FALSE REPORTS TO LAW
(N.J.S.A. 2C:28-4a) model jury charge
Count of the indictment charges defendant with False Reports to Law Enforcement Authorities. That section of our statutes, provides in pertinent part:
A person who knowingly gives or causes to be given false information to any law enforcement officer with purpose to implicate another commits a crime.
In order to find defendant guilty of this offense, the State must prove the following elements beyond a reasonable doubt:
1. That the defendant [knowingly gave] [knowingly caused to be given] false information to a law enforcement officer;
2. That defendant knew, [at the time he/she gave the information] [at the time he/she caused the information to be given], that the information was false; and
3. That defendant’s purpose in providing this false information was to implicate another.
The first element the State must prove beyond a reasonable doubt is that defendant [knowingly gave] [knowingly caused to be given] false information to (name of officer), a law enforcement officer. A law enforcement officer is a person whose public duties include the power to act as an officer for the detection, apprehension, arrest and conviction of offenders against the laws of this State. Here, the State alleges that the false information given to (name of officer) was_____________________________.
The second element that the State must prove beyond a reasonable doubt is that, at the time defendant [gave] [caused to be given] the information to (name of officer), defendant knew the information was false.
A person acts knowingly with respect to the nature of his/her conduct or the attendant circumstances if he/she is aware that his/her conduct is of that nature or that such circumstances if he/she is aware that his/her conduct is of that nature, or that such circumstances exist, or he/she is aware of a high probability of their existence. A person acts knowingly with respect to a result of his/her conduct if he/she is aware that it is practically certain that his/her conduct will cause such a result. “Knowing”, “with knowledge”, or equivalent terms have the same meaning.
The third element the State must prove beyond a reasonable doubt is that defendant’s purpose in giving the false information to (name of officer) was to falsely implicate (name of victim). Here, the State alleges that defendant offered false information to (set forth State’s allegations).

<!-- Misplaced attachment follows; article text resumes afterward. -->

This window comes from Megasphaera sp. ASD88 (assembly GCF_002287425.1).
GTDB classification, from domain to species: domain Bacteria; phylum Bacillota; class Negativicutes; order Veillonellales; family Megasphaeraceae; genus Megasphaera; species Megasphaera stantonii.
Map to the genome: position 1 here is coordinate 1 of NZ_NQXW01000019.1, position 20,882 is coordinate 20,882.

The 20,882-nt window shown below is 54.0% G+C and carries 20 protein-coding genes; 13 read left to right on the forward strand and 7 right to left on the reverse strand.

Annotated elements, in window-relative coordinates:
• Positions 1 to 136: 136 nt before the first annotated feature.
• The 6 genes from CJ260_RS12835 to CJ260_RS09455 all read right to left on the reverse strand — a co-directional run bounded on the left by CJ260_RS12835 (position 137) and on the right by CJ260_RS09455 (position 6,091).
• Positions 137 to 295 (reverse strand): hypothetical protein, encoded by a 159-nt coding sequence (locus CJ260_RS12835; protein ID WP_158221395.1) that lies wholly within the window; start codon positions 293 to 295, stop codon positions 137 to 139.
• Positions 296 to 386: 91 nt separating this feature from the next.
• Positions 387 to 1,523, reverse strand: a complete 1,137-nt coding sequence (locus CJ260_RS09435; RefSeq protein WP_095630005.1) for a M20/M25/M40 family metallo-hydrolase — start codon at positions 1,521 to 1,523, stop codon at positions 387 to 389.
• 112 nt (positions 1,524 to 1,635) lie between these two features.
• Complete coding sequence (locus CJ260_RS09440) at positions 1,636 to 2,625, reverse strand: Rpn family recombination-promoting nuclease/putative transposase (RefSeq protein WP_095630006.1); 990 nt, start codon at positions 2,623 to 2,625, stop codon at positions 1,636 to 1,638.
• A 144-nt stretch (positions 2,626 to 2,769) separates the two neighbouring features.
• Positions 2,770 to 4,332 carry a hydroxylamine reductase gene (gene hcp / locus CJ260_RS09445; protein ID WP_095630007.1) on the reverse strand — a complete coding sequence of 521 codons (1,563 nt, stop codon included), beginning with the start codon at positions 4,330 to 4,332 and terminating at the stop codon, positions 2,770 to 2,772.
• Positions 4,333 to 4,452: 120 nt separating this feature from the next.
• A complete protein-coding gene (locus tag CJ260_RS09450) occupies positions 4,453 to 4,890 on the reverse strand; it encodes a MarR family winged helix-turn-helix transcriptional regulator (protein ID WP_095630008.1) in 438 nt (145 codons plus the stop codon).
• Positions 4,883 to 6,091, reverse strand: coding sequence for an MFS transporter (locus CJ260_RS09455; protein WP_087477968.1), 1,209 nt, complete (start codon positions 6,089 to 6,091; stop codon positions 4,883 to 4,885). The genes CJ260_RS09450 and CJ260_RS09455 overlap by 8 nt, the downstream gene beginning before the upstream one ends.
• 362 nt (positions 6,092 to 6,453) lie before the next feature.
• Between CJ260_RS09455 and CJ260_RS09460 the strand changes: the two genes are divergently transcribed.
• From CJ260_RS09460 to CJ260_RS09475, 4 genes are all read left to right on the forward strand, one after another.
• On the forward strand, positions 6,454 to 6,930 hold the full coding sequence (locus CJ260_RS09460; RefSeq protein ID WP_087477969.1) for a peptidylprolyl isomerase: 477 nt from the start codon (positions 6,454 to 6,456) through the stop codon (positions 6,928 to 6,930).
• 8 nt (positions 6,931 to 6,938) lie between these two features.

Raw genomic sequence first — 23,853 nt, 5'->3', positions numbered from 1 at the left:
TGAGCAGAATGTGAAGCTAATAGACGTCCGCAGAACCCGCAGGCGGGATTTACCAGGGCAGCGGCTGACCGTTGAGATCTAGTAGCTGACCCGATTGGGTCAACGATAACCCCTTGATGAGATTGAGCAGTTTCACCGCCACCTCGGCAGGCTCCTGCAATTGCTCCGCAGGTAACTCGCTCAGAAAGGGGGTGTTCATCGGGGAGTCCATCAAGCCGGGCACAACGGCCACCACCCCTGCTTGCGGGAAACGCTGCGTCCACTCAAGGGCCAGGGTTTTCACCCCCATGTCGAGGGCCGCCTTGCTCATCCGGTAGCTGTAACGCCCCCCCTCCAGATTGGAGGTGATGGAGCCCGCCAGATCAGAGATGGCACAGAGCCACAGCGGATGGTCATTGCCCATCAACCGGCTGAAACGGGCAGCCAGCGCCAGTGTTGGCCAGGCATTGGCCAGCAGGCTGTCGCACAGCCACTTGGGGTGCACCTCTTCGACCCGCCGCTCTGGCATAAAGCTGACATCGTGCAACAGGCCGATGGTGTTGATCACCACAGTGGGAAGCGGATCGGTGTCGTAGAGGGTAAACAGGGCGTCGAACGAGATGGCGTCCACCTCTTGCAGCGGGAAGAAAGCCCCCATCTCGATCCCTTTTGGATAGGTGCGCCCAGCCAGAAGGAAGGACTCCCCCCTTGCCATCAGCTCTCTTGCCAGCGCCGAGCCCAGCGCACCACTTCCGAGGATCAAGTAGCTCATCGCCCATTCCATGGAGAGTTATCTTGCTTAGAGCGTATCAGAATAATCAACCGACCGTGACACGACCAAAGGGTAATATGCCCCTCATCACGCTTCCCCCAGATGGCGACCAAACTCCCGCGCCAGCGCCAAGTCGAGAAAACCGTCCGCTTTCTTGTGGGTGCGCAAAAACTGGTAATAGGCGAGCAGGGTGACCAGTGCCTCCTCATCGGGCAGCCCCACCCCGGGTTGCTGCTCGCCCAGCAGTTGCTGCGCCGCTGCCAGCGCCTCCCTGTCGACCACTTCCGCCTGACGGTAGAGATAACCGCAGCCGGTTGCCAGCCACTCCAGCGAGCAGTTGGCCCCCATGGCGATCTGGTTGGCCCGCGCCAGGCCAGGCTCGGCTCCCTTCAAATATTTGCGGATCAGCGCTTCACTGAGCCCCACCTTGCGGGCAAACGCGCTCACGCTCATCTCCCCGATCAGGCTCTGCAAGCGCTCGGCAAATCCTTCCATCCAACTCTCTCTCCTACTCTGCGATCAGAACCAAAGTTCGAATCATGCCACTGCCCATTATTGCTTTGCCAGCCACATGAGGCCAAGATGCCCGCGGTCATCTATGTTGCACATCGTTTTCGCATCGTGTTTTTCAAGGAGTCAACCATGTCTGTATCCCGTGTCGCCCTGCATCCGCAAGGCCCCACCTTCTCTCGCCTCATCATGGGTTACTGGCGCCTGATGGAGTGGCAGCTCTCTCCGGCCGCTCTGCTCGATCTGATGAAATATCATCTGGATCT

A person acts purposely with respect to the nature of his/her conduct or a result thereof if it is his/her conscious object to engage in conduct of that nature or to cause such a result. A person acts purposely with respect to attendant circumstances if he/she is aware of the existence of such circumstances or he/she believes or hopes that they exist. “With purpose,” “designed”, “with design” or equivalent terms have the same meaning.
Purpose and knowledge are conditions of the mind which cannot be seen, and can only be determined by inferences from the defendant’s conduct, words or acts. A state of mind is rarely susceptible of direct proof but must ordinarily be inferred from the facts. Therefore, it is not necessary that the State produce witnesses to testify that an accused said that he/she had a certain state of mind when he/she did a particular thing. It is within your power to find that such proof has been furnished beyond a reasonable doubt by inferences which may arise from the nature of his/her acts and conduct and from all he/she said and did at the particular time and place and from all the surrounding circumstances established by the evidence.
If you find that the State has proven beyond a reasonable doubt each element of the offense, then you must find the defendant guilty. If, on the other hand, you find that the State has failed to prove any of these elements beyond a reasonable doubt, then you must find the defendant not guilty.